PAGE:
RE: Certification Question

  • From: "Mulnick, Al" <Al.Mulnick@xxxxxxxxxx>
  • To: "[ExchangeList]" <exchangelist@xxxxxxxxxxxxx>
  • Date: Tue, 8 Mar 2005 09:14:07 -0500

I'm working on my English as a Second language class, so bear with me.  :)

I did say exactly what you mention, but apparently not in a coherent and
meaningful way to my target audience. Namely you. 

That said, I did mention a way to have them install the cert into their
store via your web page and instructions process.  In other words, they can
visit the web page, download and INSTALL the certificate into the trusted
store and won't have a problem past that. 

Keep in mind the only reason the trusted third party certificates work
without prompting is because they are already in the trusted store on the
local machine.  Microsoft put them there for your convenience. You also have
settings that cause the workstations to go looking for updates etc.  I

Because those certs are already in the trusted store, your user doesn't get
prompted for anything when using those certificates.  Very convenient.  

You created your own CA.  You are your own third-party trusted CA and now
you want to put that certificate in the consumers trusted store.  The
problem is that they will have to be aware at some level that you're doing

The link I sent you was one option.  Using Rick's suggestion or Tom's
suggestion is a good idea, but if you're bent on doing it this way, consider
making it a part of the sign-up and configuration process vs. something you
script. That way you don't have to worry about multiple versions of OS, you
don't have to worry about circumventing safety processes that are setup to
help the consumer trust Microsoft and you, and you don't have to write and
maintain code. All you have to do is explain to the consumer how to visit a
web page and how to install a certificate as part of your process.

Let me know Andrew if I need to translate this to some other language other
than English.  I'm sure I can find something to help connect the ideas.  :)


-----Original Message-----
From: Andrew English [mailto:andrew@xxxxxxxxxxxxxxxxxxxxxx] 
Sent: Monday, March 07, 2005 5:25 PM
To: [ExchangeList]
Subject: [exchangelist] RE: Certification Question



The current way OWA with SSL works is when you go to you will be prompted to accept the

Once you accept the cert you then see the OWA login page. You login and your

okay got it?

RPC over HTTP does not prompt the user to accept the cert, it assumes the
user has installed the cert into their computer.. ie in Certificates for the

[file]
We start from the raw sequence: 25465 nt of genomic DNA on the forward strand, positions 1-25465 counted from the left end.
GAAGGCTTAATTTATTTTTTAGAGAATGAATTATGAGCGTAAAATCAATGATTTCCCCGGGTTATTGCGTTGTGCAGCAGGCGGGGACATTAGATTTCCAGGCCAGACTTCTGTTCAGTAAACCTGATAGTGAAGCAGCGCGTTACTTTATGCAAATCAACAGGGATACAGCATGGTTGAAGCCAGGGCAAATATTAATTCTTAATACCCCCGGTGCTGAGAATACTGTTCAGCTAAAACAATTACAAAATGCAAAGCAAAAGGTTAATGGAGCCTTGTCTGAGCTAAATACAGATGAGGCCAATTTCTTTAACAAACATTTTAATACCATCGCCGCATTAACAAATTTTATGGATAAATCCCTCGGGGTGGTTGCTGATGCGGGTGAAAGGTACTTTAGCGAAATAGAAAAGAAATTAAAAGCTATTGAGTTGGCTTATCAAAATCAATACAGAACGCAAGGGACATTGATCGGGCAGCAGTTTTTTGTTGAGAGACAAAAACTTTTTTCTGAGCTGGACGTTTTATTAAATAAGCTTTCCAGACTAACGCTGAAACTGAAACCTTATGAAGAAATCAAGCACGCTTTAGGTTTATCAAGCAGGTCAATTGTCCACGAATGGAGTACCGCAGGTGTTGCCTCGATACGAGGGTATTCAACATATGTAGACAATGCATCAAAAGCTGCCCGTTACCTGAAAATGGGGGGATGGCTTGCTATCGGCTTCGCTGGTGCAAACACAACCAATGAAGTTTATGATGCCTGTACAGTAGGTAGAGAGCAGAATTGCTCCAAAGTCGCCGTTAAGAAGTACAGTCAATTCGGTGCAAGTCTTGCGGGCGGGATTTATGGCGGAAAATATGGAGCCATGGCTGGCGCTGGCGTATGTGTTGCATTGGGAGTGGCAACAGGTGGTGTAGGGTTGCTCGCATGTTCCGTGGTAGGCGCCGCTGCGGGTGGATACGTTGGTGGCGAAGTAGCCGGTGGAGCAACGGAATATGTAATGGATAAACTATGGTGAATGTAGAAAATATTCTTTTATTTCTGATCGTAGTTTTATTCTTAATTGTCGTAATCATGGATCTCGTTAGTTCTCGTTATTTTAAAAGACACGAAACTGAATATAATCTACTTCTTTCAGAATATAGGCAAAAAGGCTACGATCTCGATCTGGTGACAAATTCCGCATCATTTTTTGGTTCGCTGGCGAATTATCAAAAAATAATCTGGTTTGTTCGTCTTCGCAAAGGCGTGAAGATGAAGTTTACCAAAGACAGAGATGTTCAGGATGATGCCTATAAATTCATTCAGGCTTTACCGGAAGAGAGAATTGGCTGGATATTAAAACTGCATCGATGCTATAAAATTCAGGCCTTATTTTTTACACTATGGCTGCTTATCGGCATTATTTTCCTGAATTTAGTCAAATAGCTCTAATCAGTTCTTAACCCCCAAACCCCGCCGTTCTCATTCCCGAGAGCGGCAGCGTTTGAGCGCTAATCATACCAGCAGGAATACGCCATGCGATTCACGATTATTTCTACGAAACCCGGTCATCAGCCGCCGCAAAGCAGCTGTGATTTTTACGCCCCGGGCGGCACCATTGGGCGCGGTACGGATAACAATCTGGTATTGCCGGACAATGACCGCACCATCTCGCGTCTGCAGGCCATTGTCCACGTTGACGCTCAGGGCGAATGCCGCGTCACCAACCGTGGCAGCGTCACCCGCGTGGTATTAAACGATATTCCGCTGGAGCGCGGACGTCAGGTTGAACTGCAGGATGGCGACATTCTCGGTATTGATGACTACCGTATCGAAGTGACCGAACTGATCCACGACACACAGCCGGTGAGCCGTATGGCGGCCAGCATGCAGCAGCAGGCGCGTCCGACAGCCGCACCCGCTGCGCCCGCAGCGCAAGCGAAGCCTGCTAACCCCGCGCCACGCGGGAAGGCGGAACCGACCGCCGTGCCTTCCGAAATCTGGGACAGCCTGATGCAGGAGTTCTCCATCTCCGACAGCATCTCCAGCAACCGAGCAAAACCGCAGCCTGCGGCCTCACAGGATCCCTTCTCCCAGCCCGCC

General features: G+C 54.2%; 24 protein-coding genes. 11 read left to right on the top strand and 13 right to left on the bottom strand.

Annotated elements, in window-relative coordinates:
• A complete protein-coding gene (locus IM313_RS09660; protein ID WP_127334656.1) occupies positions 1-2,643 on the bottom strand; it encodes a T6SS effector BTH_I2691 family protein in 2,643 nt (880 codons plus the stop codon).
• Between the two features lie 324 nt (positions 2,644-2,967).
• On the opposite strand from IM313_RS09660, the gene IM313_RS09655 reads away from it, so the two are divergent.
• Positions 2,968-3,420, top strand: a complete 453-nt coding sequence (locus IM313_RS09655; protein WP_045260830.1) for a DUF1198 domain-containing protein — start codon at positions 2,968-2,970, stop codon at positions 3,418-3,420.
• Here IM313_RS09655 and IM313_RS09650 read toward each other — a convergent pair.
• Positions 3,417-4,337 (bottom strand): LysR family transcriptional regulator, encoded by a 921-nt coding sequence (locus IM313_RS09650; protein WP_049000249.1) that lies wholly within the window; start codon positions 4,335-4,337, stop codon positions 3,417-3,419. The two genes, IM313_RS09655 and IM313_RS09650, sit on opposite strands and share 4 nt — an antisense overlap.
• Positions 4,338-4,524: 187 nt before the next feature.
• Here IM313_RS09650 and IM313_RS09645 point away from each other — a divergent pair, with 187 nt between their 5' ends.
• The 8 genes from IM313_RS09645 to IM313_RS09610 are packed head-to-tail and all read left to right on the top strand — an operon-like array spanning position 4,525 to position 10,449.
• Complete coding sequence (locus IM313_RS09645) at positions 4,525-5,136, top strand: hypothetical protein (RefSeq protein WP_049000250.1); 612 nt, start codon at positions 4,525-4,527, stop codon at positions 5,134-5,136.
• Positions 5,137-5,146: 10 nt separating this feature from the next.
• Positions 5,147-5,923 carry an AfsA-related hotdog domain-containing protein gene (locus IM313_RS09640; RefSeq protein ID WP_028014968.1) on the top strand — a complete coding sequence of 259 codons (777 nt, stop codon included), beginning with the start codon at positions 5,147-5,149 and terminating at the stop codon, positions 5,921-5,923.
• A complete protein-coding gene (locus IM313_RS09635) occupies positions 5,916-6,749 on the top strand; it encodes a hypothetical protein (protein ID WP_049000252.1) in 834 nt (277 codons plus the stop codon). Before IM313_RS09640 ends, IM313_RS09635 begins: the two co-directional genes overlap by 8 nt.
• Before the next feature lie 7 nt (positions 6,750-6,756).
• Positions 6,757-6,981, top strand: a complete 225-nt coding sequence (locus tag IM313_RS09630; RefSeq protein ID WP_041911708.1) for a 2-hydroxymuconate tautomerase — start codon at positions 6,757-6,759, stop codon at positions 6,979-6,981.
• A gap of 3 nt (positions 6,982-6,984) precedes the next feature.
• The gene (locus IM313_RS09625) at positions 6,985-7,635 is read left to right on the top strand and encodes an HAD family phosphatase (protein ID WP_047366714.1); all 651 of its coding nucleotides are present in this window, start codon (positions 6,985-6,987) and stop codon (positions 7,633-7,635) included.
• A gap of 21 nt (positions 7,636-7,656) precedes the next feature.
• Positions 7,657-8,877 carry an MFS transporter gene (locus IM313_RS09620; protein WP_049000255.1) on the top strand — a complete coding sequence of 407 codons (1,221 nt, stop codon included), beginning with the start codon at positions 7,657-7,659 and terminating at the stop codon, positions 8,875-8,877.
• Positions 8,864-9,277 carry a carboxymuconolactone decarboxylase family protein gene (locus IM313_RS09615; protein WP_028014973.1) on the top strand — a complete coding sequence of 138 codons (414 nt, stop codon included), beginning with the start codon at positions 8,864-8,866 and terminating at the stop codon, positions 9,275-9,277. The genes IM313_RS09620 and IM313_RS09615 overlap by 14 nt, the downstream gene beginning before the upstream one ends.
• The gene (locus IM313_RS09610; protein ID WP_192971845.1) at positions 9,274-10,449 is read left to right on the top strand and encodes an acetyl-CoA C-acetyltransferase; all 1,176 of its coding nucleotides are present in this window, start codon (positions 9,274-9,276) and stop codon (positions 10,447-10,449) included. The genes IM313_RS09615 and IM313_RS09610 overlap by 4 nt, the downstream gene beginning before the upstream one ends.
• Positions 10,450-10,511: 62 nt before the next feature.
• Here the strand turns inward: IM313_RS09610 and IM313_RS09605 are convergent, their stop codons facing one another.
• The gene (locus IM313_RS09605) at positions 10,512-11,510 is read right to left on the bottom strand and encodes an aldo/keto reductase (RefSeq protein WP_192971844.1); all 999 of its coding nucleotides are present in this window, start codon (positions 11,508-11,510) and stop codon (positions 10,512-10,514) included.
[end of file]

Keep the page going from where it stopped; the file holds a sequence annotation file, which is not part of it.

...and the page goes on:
local computer -> Certificates -> Personal

If you go to your certs machine and type: http://IP/certsrv and login and
choose "download a CA certificate....blah...blah..." and then click on
"Install this CA..blah blah" on the next page the CA will be installed on
the machine you are using to access certsrv. 

Thus when you go to which you just installed the
cert for you will NOT be prompted for the cert. Thus when you use RPC over
HTTP you WILL connect to the exchange server.

I simply don't want users to have access to /certsrv, I would rather create
or used part of the certcarc.asp code (which installs the cert on your
machine) to create a new page which users who are currently using my email
services can access to install the cert on their personal computers.

I am just trying to figure out if there is a easier way to go about it,
since I don't want to waste my friends time in dismantling Microsoft's ASP
code! :)


-----Original Message-----
From: Mulnick, Al [mailto:Al.Mulnick@xxxxxxxxxx]
Sent: Monday, March 07, 2005 4:40 PM
To: [ExchangeList]
Subject: [exchangelist] RE: Certification Question

Ok.  So you want them to get the cert and install it in the store, a la the
way that you get prompted for an untrusted cert on an IIS page in IE, only
not prompt them for it correct? Basically handle the warnings etc in another
way than a popup else let the popup occur in your process (in other words,
let the user browse to the secure site that tells them how to set this up
and have them insert it in the trusted store or offer a script that does
this for them (I opt for the previous: letting them see the cert popup, and
telling them to accept it and install the cert vs. automating it.  For many
reasons including technical and security reasons).

I think there are all kinds of issues with doing this, such as the user has
to be able to write to the trusted store etc.  However, I believe this is
the concept you're looking for:

Let me know if I missed the concept totally.


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